Clipa Aduma 2010: Preview

Elian Vileji in Jonah 2010/Photo: Anya Bondrenko

If you like theatre that has a simple plot, naturalistic setting, predictable – preferably happy – ending and doesn’t weigh too heavily on your mind as you indulge in post-theatre coffee and dessert, you may want to skip reading this article. But that would be a mistake because the Clipa Aduma Festival for Performance Art and Visual Theatre can show you all the wonderful things that can happen when you don’t know what to expect. 

From football to spaghetti, with a modern-day Jonah thrown into the mix, Clipa Aduma (literal translation: clipa = peel or skin, aduma = red) will tantalize your senses, send your mind spinning, and make you laugh. 

Founded in 2007 by Idit Herman to bring progressive theatre to Israeli audiences, the festival presents works that explore the many possibilities of the stage, using elements of dance, visual theatre, video, text and sound to reinvent theatre. In addition to hosting leading international performers, one of the festival’s goals is to encourage Israeli artists to experiment with different modes of creating theatre. Artistic director Herman recalled that in the first years she had to approach artists to suggest that they create something for the festival. For this year’s festival, which will take place from July 15 – 31, she received 70 proposals, an indication of the changes taking place in the approach to theatre, and the impact theatres such as Clipa have had on the local theatrical scene.

There will be 14 Israeli works presented this year. Two – Jonah 2010 and Glory Monster – are full length works, and the others will be presented in two programs of short works. See to Believe places an emphasis on visual theatre, while As Your Hear has an emphasis on musical theatre.


Glory Monster/Photo: Gadi Dagon

Glory Monster, created by Michal Herman, takes the stage as its point of departure, looking at the moments of glory in the spotlight, the glitter of a girl group and the dissolution of a dream.

Jonah 2010, created by Elian Vileji, is an intriguing take on the Biblical story of Jonah, the reluctant prophet who sojourned in the belly of a whale before accepting the responsibility of prophecy. This Jonah has come to talk to the city of Tel Aviv and quotes Tears for Fears.

The International Program:

Jo Stromgren Company/Photo: Knur Bry

Jo Stromgren Company from Norway will perform the successful, internationally acclaimed show “A Dance Tribute to the Art of Football”. Stromgren, a former professional football player, is the choreographer of this work, which utilizes the rituals and clichés of football to pose questions about the nature of art, and the relationship between high and low art.

Schindekilliusdutschke/Photo: Sandra Thein-Friedrich

“Schindelkilliusdutschke” company from Germany will perform with a humorous musical theater piece titled “Aus der Kammer Musik Theater” (translation: Chamber Music Theatre). Musical theatre is a lesser known art form in Israel, one of the reasons that Herman has chosen to highlight the theme. Three classically trained musicians, Volker Schindel, Rainer Killius, and Tobias Dutschke perform a two-part work. In the first part, each musician/performer presents a solo. Schindel starts with “Poem für einen Springer” Poem for a Jumper by Dieter Schnebel. Killius then follows with “Aria” for solo voice by John Cage. Dutschke performs “Le corps à corps” for one percussionist and his zarb by Georges Aperghis.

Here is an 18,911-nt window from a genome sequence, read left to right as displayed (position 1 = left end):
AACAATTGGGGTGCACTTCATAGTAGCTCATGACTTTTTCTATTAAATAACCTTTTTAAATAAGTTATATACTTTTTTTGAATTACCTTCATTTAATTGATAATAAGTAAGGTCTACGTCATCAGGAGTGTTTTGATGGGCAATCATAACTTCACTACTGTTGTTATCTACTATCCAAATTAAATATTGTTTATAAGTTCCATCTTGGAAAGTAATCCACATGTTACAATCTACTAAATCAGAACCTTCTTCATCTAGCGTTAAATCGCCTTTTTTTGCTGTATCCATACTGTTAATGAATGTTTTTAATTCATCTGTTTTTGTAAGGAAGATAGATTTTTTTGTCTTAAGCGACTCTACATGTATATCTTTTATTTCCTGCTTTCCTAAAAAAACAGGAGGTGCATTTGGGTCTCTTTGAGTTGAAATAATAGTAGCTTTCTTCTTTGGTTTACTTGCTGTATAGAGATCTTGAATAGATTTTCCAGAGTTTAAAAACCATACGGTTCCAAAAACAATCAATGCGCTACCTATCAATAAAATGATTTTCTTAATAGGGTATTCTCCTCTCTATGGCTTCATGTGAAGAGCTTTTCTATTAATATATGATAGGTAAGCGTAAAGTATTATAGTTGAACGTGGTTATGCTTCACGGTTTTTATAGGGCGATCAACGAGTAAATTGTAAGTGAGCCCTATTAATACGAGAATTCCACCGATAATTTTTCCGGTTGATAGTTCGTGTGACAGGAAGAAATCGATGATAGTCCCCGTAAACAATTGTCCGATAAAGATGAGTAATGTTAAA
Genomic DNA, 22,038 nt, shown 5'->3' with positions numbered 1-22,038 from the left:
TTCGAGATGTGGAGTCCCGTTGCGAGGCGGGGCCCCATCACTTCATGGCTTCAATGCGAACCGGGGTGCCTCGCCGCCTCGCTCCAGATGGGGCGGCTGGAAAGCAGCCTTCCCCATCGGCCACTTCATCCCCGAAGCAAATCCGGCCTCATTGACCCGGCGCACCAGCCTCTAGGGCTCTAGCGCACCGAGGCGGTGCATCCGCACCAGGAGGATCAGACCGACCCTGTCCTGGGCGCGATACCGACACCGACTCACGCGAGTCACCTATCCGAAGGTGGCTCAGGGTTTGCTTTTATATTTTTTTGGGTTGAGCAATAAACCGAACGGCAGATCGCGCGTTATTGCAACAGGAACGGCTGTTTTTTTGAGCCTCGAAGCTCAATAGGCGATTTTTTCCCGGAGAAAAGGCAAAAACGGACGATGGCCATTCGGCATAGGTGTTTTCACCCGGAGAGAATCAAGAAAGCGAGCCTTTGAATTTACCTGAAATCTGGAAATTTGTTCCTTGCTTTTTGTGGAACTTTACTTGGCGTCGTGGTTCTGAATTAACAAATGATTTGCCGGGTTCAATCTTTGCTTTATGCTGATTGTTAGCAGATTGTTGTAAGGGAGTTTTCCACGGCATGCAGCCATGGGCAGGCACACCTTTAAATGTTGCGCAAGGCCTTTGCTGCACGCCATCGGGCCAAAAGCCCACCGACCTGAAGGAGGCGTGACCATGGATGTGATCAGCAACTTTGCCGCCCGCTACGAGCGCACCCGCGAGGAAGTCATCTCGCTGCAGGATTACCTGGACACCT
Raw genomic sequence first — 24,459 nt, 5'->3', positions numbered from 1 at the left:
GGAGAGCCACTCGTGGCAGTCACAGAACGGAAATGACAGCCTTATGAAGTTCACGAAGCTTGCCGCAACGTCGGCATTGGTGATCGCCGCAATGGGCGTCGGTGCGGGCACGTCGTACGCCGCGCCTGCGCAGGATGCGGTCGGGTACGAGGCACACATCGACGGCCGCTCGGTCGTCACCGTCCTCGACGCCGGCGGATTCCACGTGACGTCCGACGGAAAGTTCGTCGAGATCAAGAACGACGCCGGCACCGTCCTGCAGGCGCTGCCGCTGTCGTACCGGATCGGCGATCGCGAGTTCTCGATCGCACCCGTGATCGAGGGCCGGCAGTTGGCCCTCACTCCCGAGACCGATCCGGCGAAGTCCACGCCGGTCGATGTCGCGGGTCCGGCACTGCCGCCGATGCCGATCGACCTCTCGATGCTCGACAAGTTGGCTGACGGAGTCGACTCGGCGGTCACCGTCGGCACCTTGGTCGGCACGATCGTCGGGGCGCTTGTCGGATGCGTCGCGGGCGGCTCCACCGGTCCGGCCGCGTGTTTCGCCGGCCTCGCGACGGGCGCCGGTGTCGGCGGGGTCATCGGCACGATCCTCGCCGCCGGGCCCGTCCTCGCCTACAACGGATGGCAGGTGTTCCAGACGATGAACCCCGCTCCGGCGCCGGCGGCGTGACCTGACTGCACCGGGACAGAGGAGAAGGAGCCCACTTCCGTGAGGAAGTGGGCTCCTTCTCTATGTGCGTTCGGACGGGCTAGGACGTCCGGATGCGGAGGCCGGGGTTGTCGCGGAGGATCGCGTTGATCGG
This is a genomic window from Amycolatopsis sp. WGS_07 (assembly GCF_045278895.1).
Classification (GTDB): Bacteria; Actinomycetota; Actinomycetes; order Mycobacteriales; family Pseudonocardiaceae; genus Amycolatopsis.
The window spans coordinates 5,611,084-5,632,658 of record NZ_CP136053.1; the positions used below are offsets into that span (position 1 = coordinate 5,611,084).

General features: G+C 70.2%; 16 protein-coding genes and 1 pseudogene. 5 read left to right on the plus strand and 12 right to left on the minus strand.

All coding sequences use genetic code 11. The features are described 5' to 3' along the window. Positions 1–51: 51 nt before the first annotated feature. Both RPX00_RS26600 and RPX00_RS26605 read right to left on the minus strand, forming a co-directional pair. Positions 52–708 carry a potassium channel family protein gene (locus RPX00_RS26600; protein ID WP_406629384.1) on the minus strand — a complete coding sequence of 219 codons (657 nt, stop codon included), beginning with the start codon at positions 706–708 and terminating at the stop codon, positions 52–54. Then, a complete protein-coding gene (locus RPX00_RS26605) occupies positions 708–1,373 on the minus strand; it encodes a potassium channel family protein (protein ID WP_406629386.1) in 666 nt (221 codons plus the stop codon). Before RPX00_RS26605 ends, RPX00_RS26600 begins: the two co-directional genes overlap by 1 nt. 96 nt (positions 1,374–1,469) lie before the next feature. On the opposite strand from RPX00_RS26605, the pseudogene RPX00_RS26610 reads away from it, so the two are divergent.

What follows is completely unexpected. In Tafelmusik, the trio sits at a table to eat and play their way in song, sound and music created by dry spaghetti, spoons flying through the air and other dining paraphernalia, while playing characters inspired by the book Struwwelpeter (Shockheaded Peter). This performance is made possible by The Goethe Institute Tel Aviv.

Elias Cohen/Photo: Chan Sook Choi

The “La Tempest” company (Chile/Korea) will perform their new work called “Sisyphus Rock” – inspired by the myth of Sisyphus and the writings of Albert Camus. Elias Cohen, a Chilean physical theatre artist who specializes in classical Indian dance, creating a unique theatrical language, created the work in collaboration with Korean video artist Chan Sook Choi.

The French puppeteer Ezéquiel Garcia-Romeu will perform “Aberrations of an Archivist”, a puppet show for adults. Locked in his library, with all the books and their knowledge, he believes he can discover the secrets of the creation of the world.

Throughout the festival Clipa will host two international workshops. Elias Cohen from “La Tempest” will run a four day workshop of physical and object theater with martial arts. Ezéquiel Garcia-Romeu will run a four day workshop for puppeteers and artists.

Festival events will take place at the Clipa Theatre, 38 Harakevet Street, Tel Aviv and at the NaLagaat Theatre at Jaffa Port. The complete schedule can be found on the Clipa website. For additional information call: 03-6399090.



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